I don't know what assignment God has for me. It must be a doozy, if it requires no children and no husband. I don't even know where to start looking, except to be listening and watching and open to things that may come my way. And maybe today, the assignment that's tailor-made for me is to remind folks, again, that their words and attitudes matter. Following Jesus is a choice, it's one that has to be made daily, and it carries weight to choose to bear his name. And since I've chosen to carry the love of Jesus into my interactions with others, I cannot--I cannot--use my words to needlessly beat others down. My assignment is to lift them up and point to the One who always got it right where we get it wrong.

God knows I fail at this a thousand times per day. Maybe you do, too. Maybe we can go forward together, all doing the best we can at the tasks we were made to carry.

01 July 2017

Making "For Now" Longer

I'm not sure where this story begins.

It ends with a pair of pillows that I restuffed earlier this week because they were sad and droopy. I've had them tucked away awaiting restuffing and a bit of mending for a while, but fixing a couple pillows has never been a top priority.

Last week I picked up new shirts for work at a thrift store (an action that is not super-compatible with my Project 333 Challenge, by the way) and was exploring the craft section when I saw a practically brand-new bag of fiberfill. "I can use that!" my brain shouted, so the bag came home with me and has now been emptied into my two pillows. Because sometimes the spark needed to finally do something lands in the right place at the right time.

Back where they belong. Slightly wonky, because of the
resewing process. But "slightly wonky" is very like
my Chadwick, so no worries there.
You see, I've had these pillows since the first year I was married, and Chadwick loved them and used them for so much lounging on the couch that the inadequate bit of stuffing I had managed to scrounge up on our painfully limited budget back then was soon flattened. We didn't get rid of them, though, because they had sentimental value and anyway, all they needed was a bit of fiberfill, and surely we wouldn't be living on a craft-free budget forever, and as with so many things that are relegated to the back burner the pillows stayed there for years, kicking around in our bedroom but never seen in public.

Chadwick loved the pillows so much because he had loved them in their previous life as his favourite t-shirt and shorts, and one day he came home to find a pair of pillows sitting on the couch that looked suspiciously like some things that used to be in his closet. (I gave him fair warning first, but he didn't take me seriously because he thought I didn't know how to make clothes into pillows. He was mistaken.) I thought he might be a bit sad, but instead he was delighted--he'd only been hanging on to that shirt and shorts because he was reluctant to throw them away and now he didn't have to. And there was much rejoicing in Chez Wilcox.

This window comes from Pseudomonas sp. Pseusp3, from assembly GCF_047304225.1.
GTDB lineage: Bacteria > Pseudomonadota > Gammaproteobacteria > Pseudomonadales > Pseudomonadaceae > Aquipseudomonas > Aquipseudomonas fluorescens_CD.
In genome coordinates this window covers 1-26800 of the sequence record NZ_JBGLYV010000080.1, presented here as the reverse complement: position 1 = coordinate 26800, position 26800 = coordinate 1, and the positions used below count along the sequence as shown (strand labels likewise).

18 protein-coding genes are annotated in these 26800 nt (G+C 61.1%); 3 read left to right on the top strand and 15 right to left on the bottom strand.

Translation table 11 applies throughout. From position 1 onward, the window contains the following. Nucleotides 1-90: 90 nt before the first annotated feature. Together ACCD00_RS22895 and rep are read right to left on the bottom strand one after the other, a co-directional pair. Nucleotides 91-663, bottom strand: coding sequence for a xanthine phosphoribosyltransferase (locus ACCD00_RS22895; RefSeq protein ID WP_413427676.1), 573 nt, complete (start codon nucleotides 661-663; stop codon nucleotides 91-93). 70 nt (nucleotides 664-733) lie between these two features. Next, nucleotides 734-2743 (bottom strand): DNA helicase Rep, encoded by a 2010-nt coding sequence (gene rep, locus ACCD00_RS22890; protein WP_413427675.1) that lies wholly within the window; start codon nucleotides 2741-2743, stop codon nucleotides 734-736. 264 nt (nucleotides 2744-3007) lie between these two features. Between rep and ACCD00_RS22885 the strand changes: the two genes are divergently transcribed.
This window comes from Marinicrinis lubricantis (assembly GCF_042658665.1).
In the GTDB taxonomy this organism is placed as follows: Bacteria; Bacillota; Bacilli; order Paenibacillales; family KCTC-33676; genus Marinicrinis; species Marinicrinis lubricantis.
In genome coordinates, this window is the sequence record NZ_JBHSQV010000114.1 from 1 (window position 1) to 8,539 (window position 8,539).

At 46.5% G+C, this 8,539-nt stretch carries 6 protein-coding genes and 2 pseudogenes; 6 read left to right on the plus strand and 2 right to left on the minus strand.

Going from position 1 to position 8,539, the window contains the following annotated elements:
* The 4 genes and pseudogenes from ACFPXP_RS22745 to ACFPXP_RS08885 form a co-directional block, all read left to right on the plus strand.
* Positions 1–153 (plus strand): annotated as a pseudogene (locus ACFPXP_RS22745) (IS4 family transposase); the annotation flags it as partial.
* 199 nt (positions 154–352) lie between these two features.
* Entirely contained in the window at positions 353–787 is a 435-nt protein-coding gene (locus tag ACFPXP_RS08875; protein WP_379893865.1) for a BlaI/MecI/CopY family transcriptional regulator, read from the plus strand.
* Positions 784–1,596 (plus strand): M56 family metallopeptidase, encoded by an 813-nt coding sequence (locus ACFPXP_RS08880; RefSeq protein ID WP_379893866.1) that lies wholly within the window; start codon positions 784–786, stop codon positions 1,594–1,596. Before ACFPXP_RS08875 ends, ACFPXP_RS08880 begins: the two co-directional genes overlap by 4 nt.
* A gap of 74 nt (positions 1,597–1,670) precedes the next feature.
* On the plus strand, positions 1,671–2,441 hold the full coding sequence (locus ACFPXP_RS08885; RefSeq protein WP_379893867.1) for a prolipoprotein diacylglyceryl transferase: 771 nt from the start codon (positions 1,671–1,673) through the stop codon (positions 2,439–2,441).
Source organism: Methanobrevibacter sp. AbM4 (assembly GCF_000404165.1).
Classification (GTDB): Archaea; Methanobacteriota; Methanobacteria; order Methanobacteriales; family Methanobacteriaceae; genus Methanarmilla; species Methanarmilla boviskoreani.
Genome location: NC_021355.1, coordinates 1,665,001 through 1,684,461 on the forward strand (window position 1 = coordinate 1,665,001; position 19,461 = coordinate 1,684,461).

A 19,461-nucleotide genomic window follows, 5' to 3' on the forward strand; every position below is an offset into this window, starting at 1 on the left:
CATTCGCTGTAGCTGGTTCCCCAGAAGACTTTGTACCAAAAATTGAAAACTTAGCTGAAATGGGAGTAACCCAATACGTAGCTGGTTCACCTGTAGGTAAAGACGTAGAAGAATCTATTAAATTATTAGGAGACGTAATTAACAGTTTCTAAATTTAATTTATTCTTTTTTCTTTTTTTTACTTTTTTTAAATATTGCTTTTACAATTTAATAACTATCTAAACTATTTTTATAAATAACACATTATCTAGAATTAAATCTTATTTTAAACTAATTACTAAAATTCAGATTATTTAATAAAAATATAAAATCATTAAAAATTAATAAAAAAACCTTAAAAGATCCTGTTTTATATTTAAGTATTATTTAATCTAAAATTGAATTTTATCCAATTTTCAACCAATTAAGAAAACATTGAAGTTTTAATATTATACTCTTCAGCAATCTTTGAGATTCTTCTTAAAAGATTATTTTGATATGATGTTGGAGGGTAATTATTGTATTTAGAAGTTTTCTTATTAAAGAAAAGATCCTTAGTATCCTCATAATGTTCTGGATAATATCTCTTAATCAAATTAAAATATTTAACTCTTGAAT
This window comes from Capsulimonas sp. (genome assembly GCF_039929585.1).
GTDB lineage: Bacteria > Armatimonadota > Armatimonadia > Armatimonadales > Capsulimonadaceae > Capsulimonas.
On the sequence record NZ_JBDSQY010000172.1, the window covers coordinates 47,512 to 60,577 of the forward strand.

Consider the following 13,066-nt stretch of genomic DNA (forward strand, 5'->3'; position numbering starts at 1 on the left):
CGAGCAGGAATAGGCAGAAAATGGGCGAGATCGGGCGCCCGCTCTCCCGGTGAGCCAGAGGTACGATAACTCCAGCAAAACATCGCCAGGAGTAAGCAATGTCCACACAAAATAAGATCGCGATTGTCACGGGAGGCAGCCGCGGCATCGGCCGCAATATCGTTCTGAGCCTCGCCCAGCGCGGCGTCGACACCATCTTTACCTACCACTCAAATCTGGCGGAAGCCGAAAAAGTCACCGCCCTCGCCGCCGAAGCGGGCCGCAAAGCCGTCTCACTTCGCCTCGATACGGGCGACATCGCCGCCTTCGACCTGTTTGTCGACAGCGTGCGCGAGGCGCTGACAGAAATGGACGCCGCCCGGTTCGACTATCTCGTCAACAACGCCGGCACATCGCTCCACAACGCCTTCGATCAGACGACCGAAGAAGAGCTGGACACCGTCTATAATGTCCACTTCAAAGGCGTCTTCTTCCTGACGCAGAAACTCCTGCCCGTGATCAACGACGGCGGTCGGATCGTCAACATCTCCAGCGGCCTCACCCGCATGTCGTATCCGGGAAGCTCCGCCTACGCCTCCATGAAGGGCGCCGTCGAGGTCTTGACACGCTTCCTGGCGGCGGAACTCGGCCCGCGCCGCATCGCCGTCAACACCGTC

Because they had needed to be thrown out, quite desperately. You know the current trend for bare shoulder tops? That's more or less what the shirt had turned into, because it had so many holes, and I fully expected that one day Chadwick would put it on and the collar would stay round his neck while the rest of it just kept on going until it hit the floor. He had agreed not to wear it in public, at least, but then he kept forgetting because it was still in his closet and available. The shorts had much the same problem. I had mended those more than once just in the few short months we had been married, but they had reached the point that they were more patch than original in a fairly vital place.

He had been a bit wary, for my first birthday of our marriage, of buying me the sewing machine that I'd asked for--partly because it was way not in our budget, and partly because he didn't want to be the husband who bought his wife an appliance as a gift. But I insisted that I couldn't look after our belongings properly if we were relying on my patience and mental fortitude for hand sewing, so off to Sears we went and bought the machine I'm still using 15 years later. Once he realized its usefulness for keeping his clothes in circulation much longer than he could have done it himself, he agreed that it was probably the best birthday gift he'd ever given anyone.

Chadwick in the shirt before it began disintegrating. Based
on the boxes on the countertop behind us, I'm guessing this
was probably the first week we were married. That was
such a crappy apartment, but it was ours.
Also, dang, we looked good!
He was crazy-proud of the fact that his wife could sew. The first time I mended his clothes, he sat back in shock and watched me fix rips he had thought were unrepairable, only to put whatever it was back on and see he didn't have to throw it out after all. He was still in college at the time, and rumor has it that he was like a little kid at show and tell when he wore newly-mended clothes to class. I'm pretty sure this is why married students at Christian universities have a reputation for being slightly off-balance, y'all. They brag about things like living on a tight budget with the help of a needle and thread.

So the pillows are back on my sofa where they belong, and I can still feel Chadwick's delight hovering around them. The fabric is at least 20 years old and won't last forever, but thanks to a chance find at a thrift store and a faithful sewing machine, I at least have them for now.